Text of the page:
As we pursue overall happiness in life, it’s also important to keep in mind that we cannot be happy if our basic needs are not being met. I often ask people to refer to Maslow’s hierarchy/pyramid of needs. If you consider this pyramid of needs and how a visual disability can impact each level of the pyramid, you can begin to see the significance of having your needs associated with your disability met and its importance to your overall happiness. 

Tip Number One: Develop Self-Advocacy Skills 

Self-advocacy is a learned skill. Whether you are new to sight loss or experience constant changes in your vision, no one is automatically equipped with the knowledge and communication skills it takes to self-advocate right out of the gate.  

Give yourself time and patience to figure out what your needs are and how to communicate them appropriately. As we are processing and determining the appropriate language to communicate, we also need time to educate ourselves on resources, technologies, and various ways of accommodations applicable to us.  Additionally, we must then consider the time it takes to determine our preferences for such things.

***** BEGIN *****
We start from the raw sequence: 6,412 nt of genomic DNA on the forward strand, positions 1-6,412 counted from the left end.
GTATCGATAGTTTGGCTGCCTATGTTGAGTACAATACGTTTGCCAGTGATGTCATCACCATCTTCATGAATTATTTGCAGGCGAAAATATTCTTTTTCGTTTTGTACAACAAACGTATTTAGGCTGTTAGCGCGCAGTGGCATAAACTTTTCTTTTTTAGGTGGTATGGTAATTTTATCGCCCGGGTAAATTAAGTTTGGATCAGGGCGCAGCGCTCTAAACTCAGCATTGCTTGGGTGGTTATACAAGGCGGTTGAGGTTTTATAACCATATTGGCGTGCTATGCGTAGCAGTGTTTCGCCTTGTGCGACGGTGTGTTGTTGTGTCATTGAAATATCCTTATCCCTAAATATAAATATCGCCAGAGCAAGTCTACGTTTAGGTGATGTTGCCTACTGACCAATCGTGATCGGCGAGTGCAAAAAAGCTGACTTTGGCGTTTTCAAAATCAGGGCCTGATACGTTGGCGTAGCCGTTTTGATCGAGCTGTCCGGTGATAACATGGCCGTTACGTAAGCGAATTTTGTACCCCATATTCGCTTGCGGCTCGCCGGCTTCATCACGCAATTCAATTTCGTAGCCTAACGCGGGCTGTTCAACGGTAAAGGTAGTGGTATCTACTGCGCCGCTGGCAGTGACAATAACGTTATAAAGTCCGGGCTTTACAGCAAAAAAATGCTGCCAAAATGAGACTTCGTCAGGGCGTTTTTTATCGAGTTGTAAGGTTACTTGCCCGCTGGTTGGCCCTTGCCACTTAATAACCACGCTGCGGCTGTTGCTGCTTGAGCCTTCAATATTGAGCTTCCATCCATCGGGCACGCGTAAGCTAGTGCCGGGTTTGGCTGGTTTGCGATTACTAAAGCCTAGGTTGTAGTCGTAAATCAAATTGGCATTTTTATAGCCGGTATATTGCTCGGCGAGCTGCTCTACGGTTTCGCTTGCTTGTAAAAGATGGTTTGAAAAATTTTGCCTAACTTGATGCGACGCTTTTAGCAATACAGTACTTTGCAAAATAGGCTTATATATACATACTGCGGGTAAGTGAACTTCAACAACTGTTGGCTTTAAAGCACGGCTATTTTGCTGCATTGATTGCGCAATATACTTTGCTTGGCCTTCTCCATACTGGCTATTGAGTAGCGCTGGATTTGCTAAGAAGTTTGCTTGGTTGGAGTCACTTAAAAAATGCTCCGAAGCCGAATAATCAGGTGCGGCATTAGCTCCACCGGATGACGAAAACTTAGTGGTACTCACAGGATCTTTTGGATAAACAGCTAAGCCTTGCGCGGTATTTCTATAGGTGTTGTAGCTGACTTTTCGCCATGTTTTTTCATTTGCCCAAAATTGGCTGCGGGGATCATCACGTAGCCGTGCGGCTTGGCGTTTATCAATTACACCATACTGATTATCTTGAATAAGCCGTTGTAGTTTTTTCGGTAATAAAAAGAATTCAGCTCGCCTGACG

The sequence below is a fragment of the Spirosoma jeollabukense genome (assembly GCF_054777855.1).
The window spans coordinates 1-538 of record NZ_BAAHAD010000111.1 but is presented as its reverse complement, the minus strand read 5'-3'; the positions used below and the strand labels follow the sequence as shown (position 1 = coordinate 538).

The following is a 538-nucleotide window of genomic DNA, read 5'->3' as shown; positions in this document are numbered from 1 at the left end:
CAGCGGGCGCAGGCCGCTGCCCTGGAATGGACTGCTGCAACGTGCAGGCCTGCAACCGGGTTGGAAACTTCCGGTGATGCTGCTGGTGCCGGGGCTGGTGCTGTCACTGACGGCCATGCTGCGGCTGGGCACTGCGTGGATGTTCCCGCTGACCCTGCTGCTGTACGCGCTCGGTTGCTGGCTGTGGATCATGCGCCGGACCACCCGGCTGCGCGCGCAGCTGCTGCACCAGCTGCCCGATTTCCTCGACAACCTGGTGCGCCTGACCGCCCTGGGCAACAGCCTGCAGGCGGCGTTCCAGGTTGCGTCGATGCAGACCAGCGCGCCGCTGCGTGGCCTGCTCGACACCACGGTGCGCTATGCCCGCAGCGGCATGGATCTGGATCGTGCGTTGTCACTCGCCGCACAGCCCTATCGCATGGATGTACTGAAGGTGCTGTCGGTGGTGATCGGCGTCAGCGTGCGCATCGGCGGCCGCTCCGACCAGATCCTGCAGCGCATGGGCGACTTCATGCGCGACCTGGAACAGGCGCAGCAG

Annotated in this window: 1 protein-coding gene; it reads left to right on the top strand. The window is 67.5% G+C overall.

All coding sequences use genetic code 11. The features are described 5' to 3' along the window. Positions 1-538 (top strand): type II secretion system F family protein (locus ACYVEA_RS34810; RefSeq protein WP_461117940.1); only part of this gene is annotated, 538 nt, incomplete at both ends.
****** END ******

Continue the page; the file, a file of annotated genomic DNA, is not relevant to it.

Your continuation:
It is perfectly fine to admit you do not know what your needs are yet. Often you can approach self-advocacy by just stating the problem and asking for assistance in determining the accommodations.  

Tip Number Two: Discover Your Self-Value 

Self-advocacy can be an emotional struggle at times because we do not want to feel different or as though we are an inconvenience. Frequently we must advocate by asking for help which can make us feel very vulnerable. Many of us can relate to feeling like we are a burden when we are constantly asking for assistance and or accommodations. This can impact our self-confidence and self-esteem, which can prevent us from self-advocating adequately.